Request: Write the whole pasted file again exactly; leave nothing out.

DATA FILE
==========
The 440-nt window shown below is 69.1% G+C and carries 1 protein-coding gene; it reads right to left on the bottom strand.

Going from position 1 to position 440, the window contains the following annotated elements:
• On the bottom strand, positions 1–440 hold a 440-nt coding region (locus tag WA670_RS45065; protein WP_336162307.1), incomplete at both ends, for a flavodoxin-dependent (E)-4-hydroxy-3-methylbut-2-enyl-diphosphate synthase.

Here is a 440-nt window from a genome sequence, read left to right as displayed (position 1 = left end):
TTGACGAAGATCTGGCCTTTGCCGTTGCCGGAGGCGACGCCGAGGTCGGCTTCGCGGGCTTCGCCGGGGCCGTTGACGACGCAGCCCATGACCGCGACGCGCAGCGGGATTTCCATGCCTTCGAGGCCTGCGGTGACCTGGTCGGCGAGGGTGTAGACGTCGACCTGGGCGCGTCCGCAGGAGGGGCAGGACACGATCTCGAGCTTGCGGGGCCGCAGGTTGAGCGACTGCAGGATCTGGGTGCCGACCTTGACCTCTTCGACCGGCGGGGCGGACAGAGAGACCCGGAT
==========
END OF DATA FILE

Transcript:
The 440-nt window shown below is 69.1% G+C and carries 1 protein-coding gene; it reads right to left on the bottom strand.

Going from position 1 to position 440, the window contains the following annotated elements:
• On the bottom strand, positions 1–440 hold a 440-nt coding region (locus tag WA670_RS45065; protein WP_336162307.1), incomplete at both ends, for a flavodoxin-dependent (E)-4-hydroxy-3-methylbut-2-enyl-diphosphate synthase.

Here is a 440-nt window from a genome sequence, read left to right as displayed (position 1 = left end):
TTGACGAAGATCTGGCCTTTGCCGTTGCCGGAGGCGACGCCGAGGTCGGCTTCGCGGGCTTCGCCGGGGCCGTTGACGACGCAGCCCATGACCGCGACGCGCAGCGGGATTTCCATGCCTTCGAGGCCTGCGGTGACCTGGTCGGCGAGGGTGTAGACGTCGACCTGGGCGCGTCCGCAGGAGGGGCAGGACACGATCTCGAGCTTGCGGGGCCGCAGGTTGAGCGACTGCAGGATCTGGGTGCCGACCTTGACCTCTTCGACCGGCGGGGCGGACAGAGAGACCCGGAT